Is it justified: We go through this every year. The WJCs arrive, a big chunk of hockey fans pay rapt attention, the games generate impressive ratings and are played in front of packed houses (uh, sometimes). The tournament has become, without question, a major event on the sports calendar, with real consequences for the various national programs and the career aspirations of the players involved. Watch it all, we're told, because this is important.
Then the tournament ends, a few of the players cry, and suddenly the whole thing was just a bunch of kids playing a game, and you're a jerk if you ever thought otherwise.
I mean, you can't have it both ways. Either the WJC is big-time sports, or it's not. If we're supposed to care when a team or player does well, you can't lecture us about noticing when they don't.
We see this in other sports, especially the Olympics and some U.S. college. But at least some of those athletes are true amateurs, often competing for the last time in a sport they'll never make a career in. By contrast, WJC players, at least for the top programs like Canada and the U.S., have been preparing for pro careers for a half-decade or more by the time they arrive at the tournament. They won't all make it, but most will, at least for a while.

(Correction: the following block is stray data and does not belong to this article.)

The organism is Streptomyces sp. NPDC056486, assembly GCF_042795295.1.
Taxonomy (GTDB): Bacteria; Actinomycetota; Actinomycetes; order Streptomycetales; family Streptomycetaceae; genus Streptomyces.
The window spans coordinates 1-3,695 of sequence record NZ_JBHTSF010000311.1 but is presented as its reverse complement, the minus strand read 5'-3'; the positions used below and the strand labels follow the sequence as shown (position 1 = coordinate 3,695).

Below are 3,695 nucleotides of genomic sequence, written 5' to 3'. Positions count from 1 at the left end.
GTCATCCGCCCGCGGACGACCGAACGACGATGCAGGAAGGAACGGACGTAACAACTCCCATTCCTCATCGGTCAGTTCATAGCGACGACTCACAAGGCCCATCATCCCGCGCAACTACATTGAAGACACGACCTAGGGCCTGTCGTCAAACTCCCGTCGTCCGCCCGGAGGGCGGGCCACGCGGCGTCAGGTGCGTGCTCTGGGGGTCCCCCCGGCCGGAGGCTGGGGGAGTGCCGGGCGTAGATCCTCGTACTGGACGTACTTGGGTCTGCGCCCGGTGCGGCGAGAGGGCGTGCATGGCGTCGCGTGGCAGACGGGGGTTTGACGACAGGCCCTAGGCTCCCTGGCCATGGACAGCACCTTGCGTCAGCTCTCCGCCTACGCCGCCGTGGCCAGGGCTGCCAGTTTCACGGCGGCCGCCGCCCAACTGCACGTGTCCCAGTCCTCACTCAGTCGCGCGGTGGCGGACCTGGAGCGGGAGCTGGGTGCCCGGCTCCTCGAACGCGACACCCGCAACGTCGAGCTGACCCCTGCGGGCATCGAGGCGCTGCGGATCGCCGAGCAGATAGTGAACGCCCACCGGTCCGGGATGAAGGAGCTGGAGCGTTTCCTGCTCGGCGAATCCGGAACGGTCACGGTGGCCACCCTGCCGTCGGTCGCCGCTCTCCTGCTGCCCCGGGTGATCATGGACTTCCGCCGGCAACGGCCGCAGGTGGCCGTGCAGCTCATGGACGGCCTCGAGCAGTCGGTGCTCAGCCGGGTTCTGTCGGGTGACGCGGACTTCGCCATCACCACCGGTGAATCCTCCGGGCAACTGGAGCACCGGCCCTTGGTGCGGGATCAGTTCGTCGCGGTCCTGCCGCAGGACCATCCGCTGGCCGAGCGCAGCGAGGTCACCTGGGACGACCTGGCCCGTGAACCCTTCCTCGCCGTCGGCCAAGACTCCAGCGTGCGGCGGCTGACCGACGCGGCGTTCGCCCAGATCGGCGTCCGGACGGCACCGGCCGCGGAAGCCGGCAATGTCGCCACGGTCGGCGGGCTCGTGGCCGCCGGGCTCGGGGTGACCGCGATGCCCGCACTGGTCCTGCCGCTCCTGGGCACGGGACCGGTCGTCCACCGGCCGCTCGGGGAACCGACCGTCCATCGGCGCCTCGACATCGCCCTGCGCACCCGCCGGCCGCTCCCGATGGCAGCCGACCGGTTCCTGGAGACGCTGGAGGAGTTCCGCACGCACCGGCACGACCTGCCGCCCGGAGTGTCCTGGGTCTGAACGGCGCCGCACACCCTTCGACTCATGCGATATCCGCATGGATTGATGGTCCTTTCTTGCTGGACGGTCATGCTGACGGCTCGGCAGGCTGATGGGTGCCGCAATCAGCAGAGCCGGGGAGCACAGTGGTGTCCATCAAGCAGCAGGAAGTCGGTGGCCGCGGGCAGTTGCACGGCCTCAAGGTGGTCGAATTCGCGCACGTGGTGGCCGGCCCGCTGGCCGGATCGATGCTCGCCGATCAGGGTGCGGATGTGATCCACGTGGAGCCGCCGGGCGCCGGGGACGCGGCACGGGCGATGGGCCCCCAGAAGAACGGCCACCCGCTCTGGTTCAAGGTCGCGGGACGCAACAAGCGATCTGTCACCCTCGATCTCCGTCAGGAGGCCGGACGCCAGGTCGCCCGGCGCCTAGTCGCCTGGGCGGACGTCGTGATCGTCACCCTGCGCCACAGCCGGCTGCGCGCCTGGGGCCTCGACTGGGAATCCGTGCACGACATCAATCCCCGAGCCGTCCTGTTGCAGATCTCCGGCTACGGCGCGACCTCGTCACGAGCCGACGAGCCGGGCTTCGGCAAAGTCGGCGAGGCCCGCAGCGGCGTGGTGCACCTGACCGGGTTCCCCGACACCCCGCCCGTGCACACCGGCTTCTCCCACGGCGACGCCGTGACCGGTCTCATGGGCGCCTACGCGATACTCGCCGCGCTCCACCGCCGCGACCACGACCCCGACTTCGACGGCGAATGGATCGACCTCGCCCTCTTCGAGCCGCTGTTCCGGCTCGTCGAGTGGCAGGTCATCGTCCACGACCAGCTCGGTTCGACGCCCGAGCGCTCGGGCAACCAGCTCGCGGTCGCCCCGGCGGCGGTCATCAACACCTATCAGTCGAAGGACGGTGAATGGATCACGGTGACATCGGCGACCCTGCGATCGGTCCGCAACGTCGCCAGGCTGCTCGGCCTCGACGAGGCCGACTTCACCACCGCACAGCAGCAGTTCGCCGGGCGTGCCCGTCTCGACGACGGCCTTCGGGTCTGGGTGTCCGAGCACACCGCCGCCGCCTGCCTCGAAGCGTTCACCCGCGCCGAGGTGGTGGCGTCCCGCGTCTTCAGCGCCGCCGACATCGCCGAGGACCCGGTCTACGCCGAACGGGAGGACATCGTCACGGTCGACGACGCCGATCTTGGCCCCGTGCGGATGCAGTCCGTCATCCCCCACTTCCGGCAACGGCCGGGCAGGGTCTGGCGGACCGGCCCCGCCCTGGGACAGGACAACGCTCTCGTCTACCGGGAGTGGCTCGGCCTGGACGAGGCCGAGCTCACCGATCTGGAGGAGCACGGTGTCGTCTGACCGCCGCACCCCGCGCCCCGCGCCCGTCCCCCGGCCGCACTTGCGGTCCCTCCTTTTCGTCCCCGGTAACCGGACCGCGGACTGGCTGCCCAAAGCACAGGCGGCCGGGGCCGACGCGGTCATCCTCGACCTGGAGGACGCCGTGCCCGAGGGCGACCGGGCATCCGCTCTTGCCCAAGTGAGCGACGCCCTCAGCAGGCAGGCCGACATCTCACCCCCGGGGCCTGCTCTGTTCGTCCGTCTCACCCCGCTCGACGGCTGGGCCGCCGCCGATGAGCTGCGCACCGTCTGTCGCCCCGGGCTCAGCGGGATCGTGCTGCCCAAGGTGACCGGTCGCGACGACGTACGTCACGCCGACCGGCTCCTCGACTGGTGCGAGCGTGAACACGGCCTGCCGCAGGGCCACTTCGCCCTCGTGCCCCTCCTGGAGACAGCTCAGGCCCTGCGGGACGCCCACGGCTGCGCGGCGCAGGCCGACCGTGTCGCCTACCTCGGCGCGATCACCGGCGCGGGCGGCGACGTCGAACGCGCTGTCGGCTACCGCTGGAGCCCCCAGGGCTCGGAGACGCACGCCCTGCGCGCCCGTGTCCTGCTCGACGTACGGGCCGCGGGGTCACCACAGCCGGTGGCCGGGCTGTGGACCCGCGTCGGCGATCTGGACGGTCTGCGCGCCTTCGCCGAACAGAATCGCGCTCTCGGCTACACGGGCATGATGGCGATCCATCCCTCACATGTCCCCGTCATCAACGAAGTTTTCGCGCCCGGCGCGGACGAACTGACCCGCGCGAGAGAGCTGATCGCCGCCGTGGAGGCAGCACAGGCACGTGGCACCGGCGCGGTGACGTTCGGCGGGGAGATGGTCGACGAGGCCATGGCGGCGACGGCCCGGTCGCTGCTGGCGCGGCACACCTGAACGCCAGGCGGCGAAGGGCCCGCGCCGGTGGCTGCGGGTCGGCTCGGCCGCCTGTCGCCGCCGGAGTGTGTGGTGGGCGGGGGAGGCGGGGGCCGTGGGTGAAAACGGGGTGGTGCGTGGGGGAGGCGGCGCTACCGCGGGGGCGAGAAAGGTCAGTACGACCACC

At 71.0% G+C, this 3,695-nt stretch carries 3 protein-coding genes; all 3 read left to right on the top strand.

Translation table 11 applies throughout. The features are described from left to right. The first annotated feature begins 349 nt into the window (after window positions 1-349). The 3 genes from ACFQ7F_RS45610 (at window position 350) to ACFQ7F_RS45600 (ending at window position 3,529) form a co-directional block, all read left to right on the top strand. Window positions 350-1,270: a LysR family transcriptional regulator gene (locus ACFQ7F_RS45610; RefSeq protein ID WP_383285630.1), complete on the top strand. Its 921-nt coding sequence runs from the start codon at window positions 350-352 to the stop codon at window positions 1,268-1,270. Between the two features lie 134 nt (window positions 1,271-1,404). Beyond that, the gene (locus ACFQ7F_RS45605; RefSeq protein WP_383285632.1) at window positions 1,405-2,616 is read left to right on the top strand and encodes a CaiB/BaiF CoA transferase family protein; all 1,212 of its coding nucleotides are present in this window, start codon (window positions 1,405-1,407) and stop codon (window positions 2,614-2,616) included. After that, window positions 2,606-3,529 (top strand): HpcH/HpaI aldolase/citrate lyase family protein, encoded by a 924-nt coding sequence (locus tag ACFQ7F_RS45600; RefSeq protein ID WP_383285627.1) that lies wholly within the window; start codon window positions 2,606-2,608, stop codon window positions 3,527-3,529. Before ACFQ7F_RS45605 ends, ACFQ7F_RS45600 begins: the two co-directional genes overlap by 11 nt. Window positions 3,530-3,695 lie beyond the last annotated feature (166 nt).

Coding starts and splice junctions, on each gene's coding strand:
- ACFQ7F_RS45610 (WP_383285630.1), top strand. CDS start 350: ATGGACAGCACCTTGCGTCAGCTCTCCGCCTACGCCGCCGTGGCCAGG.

So why is it wrong to point out that, say, a goaltender had a bad tournament, or a player was out of position on a crucial goal? That's what sports analysis is supposed to sound like, and it's what most of these players will be hearing for a big chunk of their next few years.
So why do some fans seem to want WJC players to get some sort of free pass? It can't just be because they're young; Connor McDavid and Auston Matthews are young too, and nobody suggests that they're off limits for criticism. If you made fun of Patrik Laine scoring into his own net, then you mocked a mortified teenager. And guess what: It was OK, because that's what fans do when they're watching sports played at a high level.